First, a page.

Graham's Reviews > Sharpe's Battle

Sharpe's Battle by Bernard Cornwell
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Jan 16, 11

bookshelves: 19th-century, historical, napoleonic-war
Read on December 01, 2008, read count: 1

Yet another excellent entry in the Sharpe series, which just seems to get better and better the more I read. This one starts off in the thick of it, in familiar territory: Sharpe and his boys are patrolling the Portuguese frontier where Sharpe finds and makes a new, hulking enemy: Brigadier Loup, one of the most unpleasant larger-than-life villains of the series so far!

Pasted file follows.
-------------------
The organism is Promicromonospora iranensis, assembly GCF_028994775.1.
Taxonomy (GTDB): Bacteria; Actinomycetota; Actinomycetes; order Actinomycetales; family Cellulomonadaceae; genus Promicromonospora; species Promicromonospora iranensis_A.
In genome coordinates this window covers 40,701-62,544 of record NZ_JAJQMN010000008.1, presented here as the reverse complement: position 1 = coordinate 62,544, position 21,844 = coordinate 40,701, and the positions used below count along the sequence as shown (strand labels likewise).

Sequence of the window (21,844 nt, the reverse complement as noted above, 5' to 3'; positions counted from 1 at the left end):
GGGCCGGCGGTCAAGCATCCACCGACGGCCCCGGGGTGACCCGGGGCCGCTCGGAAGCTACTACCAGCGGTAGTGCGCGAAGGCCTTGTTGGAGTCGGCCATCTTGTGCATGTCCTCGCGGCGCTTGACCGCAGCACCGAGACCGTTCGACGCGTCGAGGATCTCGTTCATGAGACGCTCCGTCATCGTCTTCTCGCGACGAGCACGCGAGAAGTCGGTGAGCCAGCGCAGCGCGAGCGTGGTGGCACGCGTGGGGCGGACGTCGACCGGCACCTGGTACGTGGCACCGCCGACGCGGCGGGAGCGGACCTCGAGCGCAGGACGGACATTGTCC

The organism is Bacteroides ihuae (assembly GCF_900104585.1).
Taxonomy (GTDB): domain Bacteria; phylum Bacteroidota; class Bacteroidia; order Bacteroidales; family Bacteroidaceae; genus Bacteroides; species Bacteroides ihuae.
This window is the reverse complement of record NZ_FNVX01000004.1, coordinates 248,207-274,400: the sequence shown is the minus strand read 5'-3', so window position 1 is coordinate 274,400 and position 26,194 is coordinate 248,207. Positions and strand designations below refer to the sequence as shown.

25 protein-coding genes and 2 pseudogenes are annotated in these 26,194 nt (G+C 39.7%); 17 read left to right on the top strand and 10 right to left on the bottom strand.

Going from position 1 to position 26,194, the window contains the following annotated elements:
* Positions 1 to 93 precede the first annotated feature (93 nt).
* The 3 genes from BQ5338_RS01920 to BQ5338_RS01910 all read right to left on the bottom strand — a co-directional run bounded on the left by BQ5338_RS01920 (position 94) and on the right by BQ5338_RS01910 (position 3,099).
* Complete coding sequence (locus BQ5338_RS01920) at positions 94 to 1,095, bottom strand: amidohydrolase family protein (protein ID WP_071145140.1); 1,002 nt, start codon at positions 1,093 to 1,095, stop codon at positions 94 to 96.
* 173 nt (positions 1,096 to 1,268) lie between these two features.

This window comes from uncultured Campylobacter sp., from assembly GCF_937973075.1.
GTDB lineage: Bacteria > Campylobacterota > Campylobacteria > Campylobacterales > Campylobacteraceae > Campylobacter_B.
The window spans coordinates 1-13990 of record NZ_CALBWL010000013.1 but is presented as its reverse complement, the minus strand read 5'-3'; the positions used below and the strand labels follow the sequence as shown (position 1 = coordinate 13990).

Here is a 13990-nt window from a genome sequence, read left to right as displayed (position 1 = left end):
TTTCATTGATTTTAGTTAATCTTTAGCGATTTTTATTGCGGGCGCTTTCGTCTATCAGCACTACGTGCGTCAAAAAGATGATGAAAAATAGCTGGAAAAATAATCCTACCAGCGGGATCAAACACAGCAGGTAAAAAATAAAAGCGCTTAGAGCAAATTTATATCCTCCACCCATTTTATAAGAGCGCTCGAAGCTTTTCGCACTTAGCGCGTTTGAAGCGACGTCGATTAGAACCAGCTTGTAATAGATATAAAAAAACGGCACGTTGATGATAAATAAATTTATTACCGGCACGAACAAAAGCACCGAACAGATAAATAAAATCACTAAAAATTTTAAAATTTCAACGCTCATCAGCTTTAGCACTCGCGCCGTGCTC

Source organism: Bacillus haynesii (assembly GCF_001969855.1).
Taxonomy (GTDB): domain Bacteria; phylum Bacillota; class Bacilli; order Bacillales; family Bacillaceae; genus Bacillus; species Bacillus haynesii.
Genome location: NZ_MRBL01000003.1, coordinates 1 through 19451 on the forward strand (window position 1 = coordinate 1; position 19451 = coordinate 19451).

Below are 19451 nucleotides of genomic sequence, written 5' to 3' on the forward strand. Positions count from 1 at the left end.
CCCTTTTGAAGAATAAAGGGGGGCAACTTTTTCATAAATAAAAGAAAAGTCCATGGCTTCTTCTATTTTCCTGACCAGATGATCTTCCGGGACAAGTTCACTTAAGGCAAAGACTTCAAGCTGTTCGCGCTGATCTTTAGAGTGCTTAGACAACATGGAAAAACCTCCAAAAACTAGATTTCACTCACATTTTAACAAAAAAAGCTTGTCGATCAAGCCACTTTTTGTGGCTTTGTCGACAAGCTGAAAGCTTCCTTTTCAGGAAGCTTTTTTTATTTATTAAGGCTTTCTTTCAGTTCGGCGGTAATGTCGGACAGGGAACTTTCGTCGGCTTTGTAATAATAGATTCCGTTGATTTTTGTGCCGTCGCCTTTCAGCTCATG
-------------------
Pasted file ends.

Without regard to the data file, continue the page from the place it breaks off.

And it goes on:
What follows is an enthralling read, packed with treachery, betrayal and more surprises and plot twists than you can shake a stick at. There are two fantastic action set-pieces that provide riveting thrills and spills: the first involves a siege in a crumbling fort. The culmination of this bit is a real outlandish surprise. Then, of course, we have the climax, a running battle in an uphill village where there’s slaughter work in the streets and the blood flows freely – this climax is among the best in Cornwell’s canon, a real top-notch way to end the story.

Elsewhere we’ve got Harper as strong and solid as ever, some unusual supporting characters in Runciman and Kiely, a filthy traitor, and best of all, Sharpe going through some real strife. Great stuff!
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